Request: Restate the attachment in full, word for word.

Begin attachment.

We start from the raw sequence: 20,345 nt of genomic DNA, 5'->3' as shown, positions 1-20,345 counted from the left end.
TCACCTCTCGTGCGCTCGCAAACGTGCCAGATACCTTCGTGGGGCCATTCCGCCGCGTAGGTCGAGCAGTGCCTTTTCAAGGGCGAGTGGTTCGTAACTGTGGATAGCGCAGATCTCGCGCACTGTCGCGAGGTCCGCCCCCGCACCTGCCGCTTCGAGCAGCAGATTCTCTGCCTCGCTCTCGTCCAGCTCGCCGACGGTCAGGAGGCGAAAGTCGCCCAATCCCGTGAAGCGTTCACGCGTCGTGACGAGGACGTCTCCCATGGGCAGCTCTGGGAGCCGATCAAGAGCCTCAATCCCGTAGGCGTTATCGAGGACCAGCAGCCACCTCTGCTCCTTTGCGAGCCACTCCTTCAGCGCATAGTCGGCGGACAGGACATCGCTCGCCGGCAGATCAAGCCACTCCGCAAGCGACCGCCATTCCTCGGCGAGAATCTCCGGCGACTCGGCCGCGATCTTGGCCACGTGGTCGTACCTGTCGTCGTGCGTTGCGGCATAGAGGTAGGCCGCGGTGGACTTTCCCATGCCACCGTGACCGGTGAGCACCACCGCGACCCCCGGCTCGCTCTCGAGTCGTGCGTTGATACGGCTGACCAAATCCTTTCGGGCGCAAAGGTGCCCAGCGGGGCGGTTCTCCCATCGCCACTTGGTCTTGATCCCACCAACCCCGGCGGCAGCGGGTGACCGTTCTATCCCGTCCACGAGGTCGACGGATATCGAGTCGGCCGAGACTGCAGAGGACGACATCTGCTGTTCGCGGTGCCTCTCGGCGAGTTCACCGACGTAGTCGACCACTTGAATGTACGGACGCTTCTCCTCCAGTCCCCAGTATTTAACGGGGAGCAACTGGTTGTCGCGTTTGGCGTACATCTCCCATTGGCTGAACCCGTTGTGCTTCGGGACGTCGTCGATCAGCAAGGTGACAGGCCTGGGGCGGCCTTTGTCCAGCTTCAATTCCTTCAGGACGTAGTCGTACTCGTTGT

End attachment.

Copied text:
We start from the raw sequence: 20,345 nt of genomic DNA, 5'->3' as shown, positions 1-20,345 counted from the left end.
TCACCTCTCGTGCGCTCGCAAACGTGCCAGATACCTTCGTGGGGCCATTCCGCCGCGTAGGTCGAGCAGTGCCTTTTCAAGGGCGAGTGGTTCGTAACTGTGGATAGCGCAGATCTCGCGCACTGTCGCGAGGTCCGCCCCCGCACCTGCCGCTTCGAGCAGCAGATTCTCTGCCTCGCTCTCGTCCAGCTCGCCGACGGTCAGGAGGCGAAAGTCGCCCAATCCCGTGAAGCGTTCACGCGTCGTGACGAGGACGTCTCCCATGGGCAGCTCTGGGAGCCGATCAAGAGCCTCAATCCCGTAGGCGTTATCGAGGACCAGCAGCCACCTCTGCTCCTTTGCGAGCCACTCCTTCAGCGCATAGTCGGCGGACAGGACATCGCTCGCCGGCAGATCAAGCCACTCCGCAAGCGACCGCCATTCCTCGGCGAGAATCTCCGGCGACTCGGCCGCGATCTTGGCCACGTGGTCGTACCTGTCGTCGTGCGTTGCGGCATAGAGGTAGGCCGCGGTGGACTTTCCCATGCCACCGTGACCGGTGAGCACCACCGCGACCCCCGGCTCGCTCTCGAGTCGTGCGTTGATACGGCTGACCAAATCCTTTCGGGCGCAAAGGTGCCCAGCGGGGCGGTTCTCCCATCGCCACTTGGTCTTGATCCCACCAACCCCGGCGGCAGCGGGTGACCGTTCTATCCCGTCCACGAGGTCGACGGATATCGAGTCGGCCGAGACTGCAGAGGACGACATCTGCTGTTCGCGGTGCCTCTCGGCGAGTTCACCGACGTAGTCGACCACTTGAATGTACGGACGCTTCTCCTCCAGTCCCCAGTATTTAACGGGGAGCAACTGGTTGTCGCGTTTGGCGTACATCTCCCATTGGCTGAACCCGTTGTGCTTCGGGACGTCGTCGATCAGCAAGGTGACAGGCCTGGGGCGGCCTTTGTCCAGCTTCAATTCCTTCAGGACGTAGTCGTACTCGTTGT